Energy requirements for the basal efflux of noradrenaline and its metabolites from adrenergic varicosities

  • U. Trendelenburg
  • H. Russ
  • E. Schömig
Conference paper
Part of the Journal of Neural Transmission book series (NEURAL SUPPL, volume 34)


The combination of hypoxia plus glucose deprivation or of hypoxia plus lactate induces carrier-mediated outward transport of 3H-noradrenaline in the rat vas deferens. Lactate efflux is higher from atria than from vas deferens. Hence, the much lower contribution by outward transport to the spontaneous efflux of 3H-noradrenaline in vas deferens than atria is likely to be due to a better supply of oxygen (and perhaps also glucose) to the 3H-noradrenaline- storing varicosities in vas deferens than in atria.


Glucose Deprivation Iodo Acetic Acid Lactate Formation Outward Transport Basal Efflux 
These keywords were added by machine and not by the authors. This process is experimental and the keywords may be updated as the learning algorithm improves.


Unable to display preview. Download preview PDF.

Unable to display preview. Download preview PDF.


  1. Apps DK, Pryde JG, Sutton R, Phillips JH (1980) Inhibition of adenosine triphosphatase, 5 hydroxytryptamine transport and proton translocation activities of resealed chromaffin-granule “ghosts”. Biochem J 190: 273–282PubMedGoogle Scholar
  2. Azevedo I, Moura D, Trendelenburg U (1990) Autoradiographic study of the rat vas deferens incubated with 3H-noradrenaline. Naunyn-Schmiedebergs Arch Pharmacol 342: 245–248PubMedCrossRefGoogle Scholar
  3. Hamberger B (1967) Reserpine-resistant uptake of catecholamines in isolated tissues of the rat. Acta Physiol Scand 71 [Suppl 295]: 1–56CrossRefGoogle Scholar
  4. Hermann W, Graefe K-H (1977) Relationship between the uptake of 3H-metaraminol and the density of adrenergic innervation in isolated rat tissues. Naunyn- Schmiedebergs Arch Pharmacol 296: 99–110PubMedCrossRefGoogle Scholar
  5. Paton DM (1968) Cation and metabolic requirements for retention of metaraminol by rat uterine horn. Br J Pharmacol 33: 277–286Google Scholar
  6. Paton DM (1972) Metabolic requirements for the uptake of noradrenaline by isolated atria and vas deferens of the rabbit. Pharmacology 7: 78–88PubMedCrossRefGoogle Scholar
  7. Paton DM (1973) Mechanism of efflux of noradrenaline from adrenergic nerves in rabbit atria. Br J Pharmacol 49: 614–627PubMedGoogle Scholar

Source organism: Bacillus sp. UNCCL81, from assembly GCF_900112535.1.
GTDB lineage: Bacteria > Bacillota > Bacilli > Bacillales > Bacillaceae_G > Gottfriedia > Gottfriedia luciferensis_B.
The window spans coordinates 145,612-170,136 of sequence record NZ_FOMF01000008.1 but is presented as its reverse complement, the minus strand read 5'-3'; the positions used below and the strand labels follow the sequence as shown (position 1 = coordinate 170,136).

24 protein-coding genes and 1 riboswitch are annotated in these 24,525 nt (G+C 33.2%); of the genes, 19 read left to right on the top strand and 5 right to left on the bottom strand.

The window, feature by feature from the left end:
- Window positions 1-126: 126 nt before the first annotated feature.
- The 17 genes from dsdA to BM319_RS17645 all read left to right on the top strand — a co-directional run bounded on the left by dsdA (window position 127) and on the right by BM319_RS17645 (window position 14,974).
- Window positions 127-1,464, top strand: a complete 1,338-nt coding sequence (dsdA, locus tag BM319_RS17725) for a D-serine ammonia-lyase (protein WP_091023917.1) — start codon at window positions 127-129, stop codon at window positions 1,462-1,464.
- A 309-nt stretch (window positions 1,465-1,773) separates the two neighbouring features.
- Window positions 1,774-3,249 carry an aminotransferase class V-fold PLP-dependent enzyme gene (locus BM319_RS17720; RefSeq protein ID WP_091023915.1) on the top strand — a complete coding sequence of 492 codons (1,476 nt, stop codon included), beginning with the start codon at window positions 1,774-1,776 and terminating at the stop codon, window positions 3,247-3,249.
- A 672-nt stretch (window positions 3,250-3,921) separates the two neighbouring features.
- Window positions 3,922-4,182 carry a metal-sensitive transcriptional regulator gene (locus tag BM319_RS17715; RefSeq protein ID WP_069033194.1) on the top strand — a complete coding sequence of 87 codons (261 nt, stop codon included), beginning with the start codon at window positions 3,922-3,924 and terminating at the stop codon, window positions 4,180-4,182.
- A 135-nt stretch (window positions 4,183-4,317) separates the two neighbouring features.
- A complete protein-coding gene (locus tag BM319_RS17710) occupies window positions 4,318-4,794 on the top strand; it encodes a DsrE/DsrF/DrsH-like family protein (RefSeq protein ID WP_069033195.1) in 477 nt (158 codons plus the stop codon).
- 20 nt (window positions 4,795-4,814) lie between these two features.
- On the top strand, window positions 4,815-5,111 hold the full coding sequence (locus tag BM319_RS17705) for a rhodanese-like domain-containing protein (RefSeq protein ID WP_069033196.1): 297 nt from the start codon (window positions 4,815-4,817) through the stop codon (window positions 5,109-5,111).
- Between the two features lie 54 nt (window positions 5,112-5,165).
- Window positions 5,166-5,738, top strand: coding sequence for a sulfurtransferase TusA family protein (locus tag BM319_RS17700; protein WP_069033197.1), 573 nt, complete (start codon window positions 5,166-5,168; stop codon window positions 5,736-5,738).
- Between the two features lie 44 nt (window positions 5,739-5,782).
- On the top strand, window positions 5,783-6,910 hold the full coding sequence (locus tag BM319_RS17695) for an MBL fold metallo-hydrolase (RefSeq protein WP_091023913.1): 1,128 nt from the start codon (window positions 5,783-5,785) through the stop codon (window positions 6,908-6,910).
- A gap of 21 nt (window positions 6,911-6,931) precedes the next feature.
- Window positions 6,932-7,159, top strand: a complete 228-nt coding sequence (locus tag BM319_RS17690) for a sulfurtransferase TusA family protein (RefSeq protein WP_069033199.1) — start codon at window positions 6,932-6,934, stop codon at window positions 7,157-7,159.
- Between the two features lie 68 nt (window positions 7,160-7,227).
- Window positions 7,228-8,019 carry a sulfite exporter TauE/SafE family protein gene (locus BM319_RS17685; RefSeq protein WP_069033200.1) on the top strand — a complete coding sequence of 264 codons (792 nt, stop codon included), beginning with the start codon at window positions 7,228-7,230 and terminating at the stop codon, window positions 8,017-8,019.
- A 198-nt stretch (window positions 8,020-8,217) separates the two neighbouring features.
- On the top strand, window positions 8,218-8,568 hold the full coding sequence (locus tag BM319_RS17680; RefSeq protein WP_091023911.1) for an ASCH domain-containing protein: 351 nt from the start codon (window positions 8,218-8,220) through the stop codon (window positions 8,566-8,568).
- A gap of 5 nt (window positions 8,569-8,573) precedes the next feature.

8. Russ H, Schomig E, Trendelenburg U (1991) The energy requirements for the efflux of noradrenaline from adrenergic varicosities. Naunyn-Schmiedebergs Arch Pharmacol 344: 286–296PubMedGoogle Scholar
  9. Schömig E, Trendelenburg U (1987) Simulation of outward transport of neuronal 3H- noradrenaline with the help of a two-compartment model. Naunyn-Schmiedebergs 4 Arch Pharmacol 336: 631–640CrossRefGoogle Scholar
  10. Schömig A, Fischer S, Kurz T, Richardt G, Schomig E (1987) Nonexocytotic release of endogenous noradrenaline in the ischemic and anoxic rat heart: mechanism and metabolic requirements. Circ Res 60: 194–205PubMedGoogle Scholar
  11. Schömig E, Fischer P, Schonfeld C-L, Trendelenburg U (1989) The extent of neuronal re-uptake of 3H-noradrenaline in isolated vasa deferentia and atria of the rat. Naunyn-Schmiedebergs Arch Pharmacol 340: 502–508PubMedGoogle Scholar
  12. Schömig E, Schonfeld C-L, Halbrugge T, Graefe K-H, Trendelenburg U (1990) The heterogeneity of the neuronal distribution of exogenous noradrenaline in the rat vas deferens. Naunyn-Schmiedebergs Arch Pharmacol 342: 160–170PubMedCrossRefGoogle Scholar
  13. Schömig E, Trendelenburg U, Azevedo I, Moura D (1991) The steady-state concentration gradient for 3H-noradrenaline generated by uptake! in the extracellular space of the rat vas deferens incubated with this amine. Naunyn- Schmiedebergs Arch Pharmacol 344: 41–46PubMedGoogle Scholar
  14. Stute N, Trendelenburg U (1984) The outward transport of axoplasmic noradrenaline induced by a rise of the sodium concentration in the adrenergic nerve endings of the rat vas deferens. Naunyn Schmiedebergs Arch Pharmacol 327: 124–132PubMedCrossRefGoogle Scholar
  15. Sweadner KJ (1985) Ouabain-evoked norepinephrine release from intact rat sympathetic neurons: evidence for carrier-mediated release. J Neurosci 5: 2397–2406PubMedGoogle Scholar
  16. Wakade AR, Furchgott RF (1968) Metabolic requirements for the uptake and storage of norepinephrine by the isolated left atrium of the guinea pig. J Pharmacol Exp Ther 163: 123–135PubMedGoogle Scholar

Copyright information

© Springer-Verlag 1991

Authors and Affiliations

  • U. Trendelenburg
    • 1
  • H. Russ
    • 1
  • E. Schömig
    • 1
  1. 1.Department of Pharmacology and ToxicologyUniversity of WürzburgWürzburgFederal Republic of Germany

Personalised recommendations